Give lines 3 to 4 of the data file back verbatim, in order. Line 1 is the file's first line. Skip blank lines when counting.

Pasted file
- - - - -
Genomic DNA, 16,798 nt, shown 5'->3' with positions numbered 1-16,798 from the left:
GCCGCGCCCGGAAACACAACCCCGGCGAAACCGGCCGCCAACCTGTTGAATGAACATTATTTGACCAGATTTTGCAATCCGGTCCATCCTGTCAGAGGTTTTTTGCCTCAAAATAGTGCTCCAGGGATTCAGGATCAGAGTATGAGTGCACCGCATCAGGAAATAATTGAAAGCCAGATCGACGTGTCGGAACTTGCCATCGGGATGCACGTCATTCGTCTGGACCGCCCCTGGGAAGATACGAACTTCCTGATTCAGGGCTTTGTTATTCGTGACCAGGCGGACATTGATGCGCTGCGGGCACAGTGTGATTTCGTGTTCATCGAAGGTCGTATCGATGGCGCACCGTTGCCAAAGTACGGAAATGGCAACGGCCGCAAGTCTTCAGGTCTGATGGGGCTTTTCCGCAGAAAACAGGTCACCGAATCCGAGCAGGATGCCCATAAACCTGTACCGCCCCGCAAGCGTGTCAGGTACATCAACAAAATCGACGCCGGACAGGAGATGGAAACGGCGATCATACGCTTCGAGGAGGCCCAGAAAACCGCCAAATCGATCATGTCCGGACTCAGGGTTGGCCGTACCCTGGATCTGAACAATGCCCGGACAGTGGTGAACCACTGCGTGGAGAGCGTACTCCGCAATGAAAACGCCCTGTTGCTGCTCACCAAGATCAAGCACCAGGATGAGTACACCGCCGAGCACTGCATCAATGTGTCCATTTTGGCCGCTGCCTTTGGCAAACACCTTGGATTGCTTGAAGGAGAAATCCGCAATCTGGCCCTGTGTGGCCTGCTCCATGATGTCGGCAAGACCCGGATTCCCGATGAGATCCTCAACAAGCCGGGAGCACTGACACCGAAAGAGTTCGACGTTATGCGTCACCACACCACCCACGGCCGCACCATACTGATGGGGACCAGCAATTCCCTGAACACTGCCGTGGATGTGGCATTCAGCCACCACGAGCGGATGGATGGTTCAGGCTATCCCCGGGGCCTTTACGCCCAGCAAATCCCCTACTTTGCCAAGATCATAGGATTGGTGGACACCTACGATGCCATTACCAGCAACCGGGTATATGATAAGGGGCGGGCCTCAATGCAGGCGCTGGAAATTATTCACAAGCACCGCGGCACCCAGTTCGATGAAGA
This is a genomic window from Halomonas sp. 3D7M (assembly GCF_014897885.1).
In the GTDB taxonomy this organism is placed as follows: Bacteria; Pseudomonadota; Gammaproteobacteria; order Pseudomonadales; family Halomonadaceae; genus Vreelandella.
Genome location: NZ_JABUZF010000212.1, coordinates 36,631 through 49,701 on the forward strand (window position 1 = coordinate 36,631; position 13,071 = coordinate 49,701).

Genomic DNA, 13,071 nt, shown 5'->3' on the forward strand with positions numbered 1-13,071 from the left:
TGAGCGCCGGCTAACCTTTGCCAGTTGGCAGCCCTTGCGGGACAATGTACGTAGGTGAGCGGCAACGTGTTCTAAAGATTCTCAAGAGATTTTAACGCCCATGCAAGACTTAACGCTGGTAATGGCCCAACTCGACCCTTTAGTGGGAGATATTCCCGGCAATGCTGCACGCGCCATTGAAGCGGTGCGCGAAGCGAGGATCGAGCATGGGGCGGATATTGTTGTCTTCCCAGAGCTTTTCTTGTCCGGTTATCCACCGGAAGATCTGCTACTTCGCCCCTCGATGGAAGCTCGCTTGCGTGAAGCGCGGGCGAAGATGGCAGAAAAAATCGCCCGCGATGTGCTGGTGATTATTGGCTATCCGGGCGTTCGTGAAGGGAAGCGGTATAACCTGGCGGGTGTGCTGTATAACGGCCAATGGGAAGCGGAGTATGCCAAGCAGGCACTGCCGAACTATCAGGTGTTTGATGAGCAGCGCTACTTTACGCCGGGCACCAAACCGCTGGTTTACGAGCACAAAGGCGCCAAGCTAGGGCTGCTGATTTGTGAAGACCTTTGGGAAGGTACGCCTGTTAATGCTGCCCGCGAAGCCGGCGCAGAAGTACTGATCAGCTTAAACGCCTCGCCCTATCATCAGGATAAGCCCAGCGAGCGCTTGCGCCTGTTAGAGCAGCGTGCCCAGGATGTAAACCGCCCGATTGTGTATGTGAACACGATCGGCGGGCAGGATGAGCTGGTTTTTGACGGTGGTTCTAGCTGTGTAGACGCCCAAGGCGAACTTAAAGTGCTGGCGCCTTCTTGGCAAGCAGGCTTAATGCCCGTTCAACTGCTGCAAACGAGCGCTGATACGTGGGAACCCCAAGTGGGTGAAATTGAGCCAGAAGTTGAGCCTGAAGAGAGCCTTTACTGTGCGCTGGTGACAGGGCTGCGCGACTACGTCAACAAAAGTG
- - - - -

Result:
This is a genomic window from Halomonas sp. 3D7M (assembly GCF_014897885.1).
In the GTDB taxonomy this organism is placed as follows: Bacteria; Pseudomonadota; Gammaproteobacteria; order Pseudomonadales; family Halomonadaceae; genus Vreelandella.